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Luno foresees positive 2019 for Bitcoin

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Luno foresees positive 2019 for Bitcoin.
Luno foresees positive 2019 for Bitcoin.

Despite 2018 being characterised by the fall in the Bitcoin price, there will be increased adoption of the digital currency this year and the technology behind it will scale faster.

So says Marcus Swanepoel, CEO and co-founder of Luno, giving his predictions on how Bitcoin will fare in 2019.

"Despite the so-called 'crypto winter', which fixates on the price, we're gearing up for a positive year ahead," says Marius Reitz, Luno's country manager for SA.

The price of Bitcoin, the world's most popular crypto-currency, reached $20 000 in 2017, and at the time of publishing today, was trading at $3 566.

Below are Luno's crypto-currency predictions for 2019.

Clearer regulation

More regulators around the world are providing clarity for crypto-currency companies to operate either within existing frameworks, or with new licences. Luno believes this will help increase trust, weed out most if not all of the bad apples, and form the foundation for large-scale institutional money to move into the crypto ecosystem.

The South African Reserve Bank (SARB) last week announced its plans to regulate crypto-currencies. The central bank is looking to provide an overview of the perceived risks and benefits associated with crypto assets.

Risk expectations

Luno says visibility around illicit activity is an important issue. With crypto-currency, the bar has been set high by regulators, banks and the media; in many cases at a zero risk tolerance level.

"We see 2019 as a critical point where this sentiment will shift from one of 'risk elimination' to 'risk mitigation', which will have a big knock-on effect for the industry's growth prospects," says Reitz.

Decentralised cryptos

Over the last year or two, initial coin offerings (ICOs) and "blockchain projects" have been in the spotlight.

Luno expects that another major trend for 2019 will be the mass abandoning of these blockchain and ICO projects, with attention and money shifting back to decentralised crypto-currencies.

Investor, fintech interest

While Luno doesn't expect to see mass institutional adoption in 2019, it expects to welcome some early movers into the space.

"Early adopters are institutions like Fidelity and BAKKT that will get the momentum started," says Reitz. "We also predict that smaller fintech and other tech companies will enter the space via partnerships with existing crypto-currency companies"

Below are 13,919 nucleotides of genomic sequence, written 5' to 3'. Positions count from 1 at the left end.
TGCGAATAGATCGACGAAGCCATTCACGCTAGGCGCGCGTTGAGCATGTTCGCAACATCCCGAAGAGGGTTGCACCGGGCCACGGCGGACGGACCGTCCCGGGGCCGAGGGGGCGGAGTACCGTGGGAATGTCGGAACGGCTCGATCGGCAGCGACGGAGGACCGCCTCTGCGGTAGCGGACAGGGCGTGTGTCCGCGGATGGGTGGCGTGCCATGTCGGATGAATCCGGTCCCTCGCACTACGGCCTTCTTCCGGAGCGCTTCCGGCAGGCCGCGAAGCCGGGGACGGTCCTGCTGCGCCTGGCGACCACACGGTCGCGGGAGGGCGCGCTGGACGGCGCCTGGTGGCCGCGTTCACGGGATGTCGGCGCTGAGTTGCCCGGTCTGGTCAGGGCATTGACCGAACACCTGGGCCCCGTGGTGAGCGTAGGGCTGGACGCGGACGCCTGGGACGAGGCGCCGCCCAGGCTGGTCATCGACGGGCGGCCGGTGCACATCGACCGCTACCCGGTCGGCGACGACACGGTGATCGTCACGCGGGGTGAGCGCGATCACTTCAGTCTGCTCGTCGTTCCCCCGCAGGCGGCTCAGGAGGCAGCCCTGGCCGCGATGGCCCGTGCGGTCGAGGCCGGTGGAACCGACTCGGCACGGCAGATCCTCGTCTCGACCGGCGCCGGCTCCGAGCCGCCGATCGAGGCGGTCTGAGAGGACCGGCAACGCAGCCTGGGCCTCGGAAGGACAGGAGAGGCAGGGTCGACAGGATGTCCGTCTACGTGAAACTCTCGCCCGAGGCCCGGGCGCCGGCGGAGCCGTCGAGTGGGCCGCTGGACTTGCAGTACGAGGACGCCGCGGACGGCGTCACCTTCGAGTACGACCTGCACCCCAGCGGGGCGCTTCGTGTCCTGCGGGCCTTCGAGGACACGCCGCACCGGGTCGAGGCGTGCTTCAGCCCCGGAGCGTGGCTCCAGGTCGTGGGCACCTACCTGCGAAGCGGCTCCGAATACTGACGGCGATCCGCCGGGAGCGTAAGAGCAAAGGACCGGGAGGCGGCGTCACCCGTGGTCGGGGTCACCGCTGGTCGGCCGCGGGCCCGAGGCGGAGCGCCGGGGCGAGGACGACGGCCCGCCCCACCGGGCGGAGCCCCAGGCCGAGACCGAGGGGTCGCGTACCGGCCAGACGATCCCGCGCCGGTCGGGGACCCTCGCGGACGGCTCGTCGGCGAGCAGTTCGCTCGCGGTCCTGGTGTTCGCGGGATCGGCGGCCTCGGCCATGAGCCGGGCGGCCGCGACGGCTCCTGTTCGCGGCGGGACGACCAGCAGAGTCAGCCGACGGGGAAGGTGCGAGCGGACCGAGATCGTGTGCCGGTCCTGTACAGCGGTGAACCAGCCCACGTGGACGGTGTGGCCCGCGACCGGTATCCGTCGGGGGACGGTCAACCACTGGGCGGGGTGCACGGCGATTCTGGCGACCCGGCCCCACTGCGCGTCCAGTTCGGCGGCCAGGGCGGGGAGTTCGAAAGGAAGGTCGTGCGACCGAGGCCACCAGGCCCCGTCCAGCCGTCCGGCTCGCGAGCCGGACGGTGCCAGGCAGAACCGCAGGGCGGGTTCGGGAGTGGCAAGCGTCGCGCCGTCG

Education

This year will see better education around the crypto-currency market, says Luno, adding this will be helped by the media, crypto-currency companies and existing financial institutions that are not ready to launch crypto-currency projects yet, but are dipping their toes in the water to test customer interest.

Scaling up

According to Luno, this year will see crypto-currencies like Bitcoin scale better in terms of speed, cost and security. "We believe the scaling trend will continue and slowly help start unlocking more value to the overall network and industry," says Reitz.

No silver bullet

Luno expects more implementation of crypto use cases in niche products and services where they demonstrate that crypto-currency does what the existing financial system cannot, such as immutability and traceability. Emerging markets in particular are expected to grow.

New financial system

Challenges to crypto-currency growth and adoption this year will remain, says Luno, pointing out that while regulatory views are positive overall, some countries will take longer to align their views and this will have a negative impact on those markets.

It adds that banks, which are essentially the de facto regulators of the industry right now, will continue to work only with select crypto-currency companies, which dampens competition and growth.

"Innovation happens slower than early adopters hope, but faster than sceptics believe. Either way, it's important to take a long-term view of the market and we believe that this means a major transition in the way the world thinks about and uses money in the next five to 10 years. The reality is that the existing financial system was built over hundreds of years and we're not going to build a new financial infrastructure overnight," says Reitz.

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